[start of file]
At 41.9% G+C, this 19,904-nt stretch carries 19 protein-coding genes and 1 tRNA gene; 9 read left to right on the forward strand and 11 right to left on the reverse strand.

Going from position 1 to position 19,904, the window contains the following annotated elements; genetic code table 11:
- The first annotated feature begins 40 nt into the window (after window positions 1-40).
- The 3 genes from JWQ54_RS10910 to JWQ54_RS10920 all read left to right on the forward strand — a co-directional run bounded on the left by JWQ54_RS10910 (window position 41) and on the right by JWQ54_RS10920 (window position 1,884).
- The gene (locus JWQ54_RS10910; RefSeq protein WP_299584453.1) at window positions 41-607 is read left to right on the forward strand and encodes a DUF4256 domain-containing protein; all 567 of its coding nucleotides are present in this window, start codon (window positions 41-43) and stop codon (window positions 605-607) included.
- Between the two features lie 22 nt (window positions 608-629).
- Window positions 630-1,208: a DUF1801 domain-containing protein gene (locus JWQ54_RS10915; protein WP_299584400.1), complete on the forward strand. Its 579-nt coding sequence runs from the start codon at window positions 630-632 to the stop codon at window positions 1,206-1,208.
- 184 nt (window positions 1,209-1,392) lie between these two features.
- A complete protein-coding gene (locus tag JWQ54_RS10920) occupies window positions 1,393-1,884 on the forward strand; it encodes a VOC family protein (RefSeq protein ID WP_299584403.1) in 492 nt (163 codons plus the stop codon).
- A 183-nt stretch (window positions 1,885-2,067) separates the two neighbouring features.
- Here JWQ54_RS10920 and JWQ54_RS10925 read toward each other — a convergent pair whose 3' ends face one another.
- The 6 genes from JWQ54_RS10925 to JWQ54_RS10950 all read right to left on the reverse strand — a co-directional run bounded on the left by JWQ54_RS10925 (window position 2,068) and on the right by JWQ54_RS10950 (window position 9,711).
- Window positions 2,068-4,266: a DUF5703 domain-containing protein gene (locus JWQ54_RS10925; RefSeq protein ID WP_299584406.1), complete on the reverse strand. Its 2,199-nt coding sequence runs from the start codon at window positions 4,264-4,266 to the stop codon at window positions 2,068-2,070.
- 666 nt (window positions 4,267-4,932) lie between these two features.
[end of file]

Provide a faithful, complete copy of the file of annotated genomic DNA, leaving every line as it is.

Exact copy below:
At 41.9% G+C, this 19,904-nt stretch carries 19 protein-coding genes and 1 tRNA gene; 9 read left to right on the forward strand and 11 right to left on the reverse strand.

Going from position 1 to position 19,904, the window contains the following annotated elements; genetic code table 11:
- The first annotated feature begins 40 nt into the window (after window positions 1-40).
- The 3 genes from JWQ54_RS10910 to JWQ54_RS10920 all read left to right on the forward strand — a co-directional run bounded on the left by JWQ54_RS10910 (window position 41) and on the right by JWQ54_RS10920 (window position 1,884).
- The gene (locus JWQ54_RS10910; RefSeq protein WP_299584453.1) at window positions 41-607 is read left to right on the forward strand and encodes a DUF4256 domain-containing protein; all 567 of its coding nucleotides are present in this window, start codon (window positions 41-43) and stop codon (window positions 605-607) included.
- Between the two features lie 22 nt (window positions 608-629).
- Window positions 630-1,208: a DUF1801 domain-containing protein gene (locus JWQ54_RS10915; protein WP_299584400.1), complete on the forward strand. Its 579-nt coding sequence runs from the start codon at window positions 630-632 to the stop codon at window positions 1,206-1,208.
- 184 nt (window positions 1,209-1,392) lie between these two features.
- A complete protein-coding gene (locus tag JWQ54_RS10920) occupies window positions 1,393-1,884 on the forward strand; it encodes a VOC family protein (RefSeq protein ID WP_299584403.1) in 492 nt (163 codons plus the stop codon).
- A 183-nt stretch (window positions 1,885-2,067) separates the two neighbouring features.
- Here JWQ54_RS10920 and JWQ54_RS10925 read toward each other — a convergent pair whose 3' ends face one another.
- The 6 genes from JWQ54_RS10925 to JWQ54_RS10950 all read right to left on the reverse strand — a co-directional run bounded on the left by JWQ54_RS10925 (window position 2,068) and on the right by JWQ54_RS10950 (window position 9,711).
- Window positions 2,068-4,266: a DUF5703 domain-containing protein gene (locus JWQ54_RS10925; RefSeq protein ID WP_299584406.1), complete on the reverse strand. Its 2,199-nt coding sequence runs from the start codon at window positions 4,264-4,266 to the stop codon at window positions 2,068-2,070.
- 666 nt (window positions 4,267-4,932) lie between these two features.